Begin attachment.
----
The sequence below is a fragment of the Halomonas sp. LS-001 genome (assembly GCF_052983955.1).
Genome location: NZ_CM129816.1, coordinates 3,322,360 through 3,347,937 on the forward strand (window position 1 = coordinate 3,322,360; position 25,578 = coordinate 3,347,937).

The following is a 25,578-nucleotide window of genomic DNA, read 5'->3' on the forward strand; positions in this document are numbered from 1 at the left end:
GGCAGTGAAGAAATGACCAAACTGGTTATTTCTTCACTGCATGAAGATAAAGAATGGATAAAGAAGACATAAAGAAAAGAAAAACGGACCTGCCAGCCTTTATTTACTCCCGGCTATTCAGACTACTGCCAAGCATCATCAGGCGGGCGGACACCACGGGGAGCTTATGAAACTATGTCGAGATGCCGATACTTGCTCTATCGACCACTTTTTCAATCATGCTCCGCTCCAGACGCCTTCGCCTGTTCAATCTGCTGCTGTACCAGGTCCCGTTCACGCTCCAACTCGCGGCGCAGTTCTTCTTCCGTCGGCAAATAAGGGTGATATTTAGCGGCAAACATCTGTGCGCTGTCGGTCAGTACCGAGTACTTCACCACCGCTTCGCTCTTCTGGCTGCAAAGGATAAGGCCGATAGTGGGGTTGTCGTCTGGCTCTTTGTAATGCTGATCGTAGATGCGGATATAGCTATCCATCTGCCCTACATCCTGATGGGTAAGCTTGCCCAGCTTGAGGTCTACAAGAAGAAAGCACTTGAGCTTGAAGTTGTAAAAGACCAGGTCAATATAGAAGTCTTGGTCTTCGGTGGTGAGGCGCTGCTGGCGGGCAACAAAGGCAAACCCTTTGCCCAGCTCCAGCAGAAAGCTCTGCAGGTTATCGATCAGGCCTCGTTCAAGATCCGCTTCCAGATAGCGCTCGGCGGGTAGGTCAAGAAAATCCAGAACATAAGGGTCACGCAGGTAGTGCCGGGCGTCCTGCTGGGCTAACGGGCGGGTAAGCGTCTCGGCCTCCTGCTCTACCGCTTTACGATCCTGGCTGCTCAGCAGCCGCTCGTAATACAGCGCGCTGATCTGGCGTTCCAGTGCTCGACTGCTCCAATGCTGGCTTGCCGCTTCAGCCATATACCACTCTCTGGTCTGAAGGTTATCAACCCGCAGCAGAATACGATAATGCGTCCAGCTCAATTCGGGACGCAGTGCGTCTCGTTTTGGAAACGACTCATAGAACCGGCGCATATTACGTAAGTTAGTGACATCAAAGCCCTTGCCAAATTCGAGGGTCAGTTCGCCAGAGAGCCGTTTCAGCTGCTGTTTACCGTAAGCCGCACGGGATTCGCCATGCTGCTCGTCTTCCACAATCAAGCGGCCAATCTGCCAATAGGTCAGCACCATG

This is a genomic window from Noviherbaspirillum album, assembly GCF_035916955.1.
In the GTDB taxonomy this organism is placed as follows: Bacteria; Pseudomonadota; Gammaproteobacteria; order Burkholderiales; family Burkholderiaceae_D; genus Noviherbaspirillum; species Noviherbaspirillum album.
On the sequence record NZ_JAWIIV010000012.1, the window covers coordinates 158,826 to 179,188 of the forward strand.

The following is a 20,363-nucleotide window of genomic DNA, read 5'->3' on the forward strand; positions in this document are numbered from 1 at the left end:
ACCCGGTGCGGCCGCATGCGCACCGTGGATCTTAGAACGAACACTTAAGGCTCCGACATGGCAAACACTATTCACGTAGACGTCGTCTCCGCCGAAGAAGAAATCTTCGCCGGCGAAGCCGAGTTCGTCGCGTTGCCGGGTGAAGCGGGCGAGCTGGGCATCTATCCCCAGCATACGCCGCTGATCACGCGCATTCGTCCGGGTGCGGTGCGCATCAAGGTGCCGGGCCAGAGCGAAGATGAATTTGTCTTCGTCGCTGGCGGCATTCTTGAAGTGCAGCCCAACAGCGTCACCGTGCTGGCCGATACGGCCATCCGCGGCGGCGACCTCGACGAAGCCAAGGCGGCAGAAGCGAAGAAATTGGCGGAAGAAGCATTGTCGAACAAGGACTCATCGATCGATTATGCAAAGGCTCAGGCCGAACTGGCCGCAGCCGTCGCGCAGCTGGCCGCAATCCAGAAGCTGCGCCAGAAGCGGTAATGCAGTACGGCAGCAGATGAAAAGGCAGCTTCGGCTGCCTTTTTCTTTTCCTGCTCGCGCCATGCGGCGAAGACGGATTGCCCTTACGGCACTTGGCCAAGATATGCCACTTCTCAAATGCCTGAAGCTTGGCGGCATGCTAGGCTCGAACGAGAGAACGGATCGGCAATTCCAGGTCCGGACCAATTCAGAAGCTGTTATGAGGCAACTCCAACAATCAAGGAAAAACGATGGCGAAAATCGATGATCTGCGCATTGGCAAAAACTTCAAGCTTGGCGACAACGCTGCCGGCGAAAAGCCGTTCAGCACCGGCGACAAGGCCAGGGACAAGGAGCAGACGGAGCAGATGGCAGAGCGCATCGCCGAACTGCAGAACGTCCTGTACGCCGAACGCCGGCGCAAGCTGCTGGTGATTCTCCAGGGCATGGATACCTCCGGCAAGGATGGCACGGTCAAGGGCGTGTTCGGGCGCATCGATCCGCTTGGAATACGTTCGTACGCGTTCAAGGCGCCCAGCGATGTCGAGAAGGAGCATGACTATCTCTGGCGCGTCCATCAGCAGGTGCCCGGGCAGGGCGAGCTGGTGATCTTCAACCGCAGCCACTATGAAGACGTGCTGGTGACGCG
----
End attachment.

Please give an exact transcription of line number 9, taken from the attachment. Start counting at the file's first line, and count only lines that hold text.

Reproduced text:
ACCCGGTGCGGCCGCATGCGCACCGTGGATCTTAGAACGAACACTTAAGGCTCCGACATGGCAAACACTATTCACGTAGACGTCGTCTCCGCCGAAGAAGAAATCTTCGCCGGCGAAGCCGAGTTCGTCGCGTTGCCGGGTGAAGCGGGCGAGCTGGGCATCTATCCCCAGCATACGCCGCTGATCACGCGCATTCGTCCGGGTGCGGTGCGCATCAAGGTGCCGGGCCAGAGCGAAGATGAATTTGTCTTCGTCGCTGGCGGCATTCTTGAAGTGCAGCCCAACAGCGTCACCGTGCTGGCCGATACGGCCATCCGCGGCGGCGACCTCGACGAAGCCAAGGCGGCAGAAGCGAAGAAATTGGCGGAAGAAGCATTGTCGAACAAGGACTCATCGATCGATTATGCAAAGGCTCAGGCCGAACTGGCCGCAGCCGTCGCGCAGCTGGCCGCAATCCAGAAGCTGCGCCAGAAGCGGTAATGCAGTACGGCAGCAGATGAAAAGGCAGCTTCGGCTGCCTTTTTCTTTTCCTGCTCGCGCCATGCGGCGAAGACGGATTGCCCTTACGGCACTTGGCCAAGATATGCCACTTCTCAAATGCCTGAAGCTTGGCGGCATGCTAGGCTCGAACGAGAGAACGGATCGGCAATTCCAGGTCCGGACCAATTCAGAAGCTGTTATGAGGCAACTCCAACAATCAAGGAAAAACGATGGCGAAAATCGATGATCTGCGCATTGGCAAAAACTTCAAGCTTGGCGACAACGCTGCCGGCGAAAAGCCGTTCAGCACCGGCGACAAGGCCAGGGACAAGGAGCAGACGGAGCAGATGGCAGAGCGCATCGCCGAACTGCAGAACGTCCTGTACGCCGAACGCCGGCGCAAGCTGCTGGTGATTCTCCAGGGCATGGATACCTCCGGCAAGGATGGCACGGTCAAGGGCGTGTTCGGGCGCATCGATCCGCTTGGAATACGTTCGTACGCGTTCAAGGCGCCCAGCGATGTCGAGAAGGAGCATGACTATCTCTGGCGCGTCCATCAGCAGGTGCCCGGGCAGGGCGAGCTGGTGATCTTCAACCGCAGCCACTATGAAGACGTGCTGGTGACGCG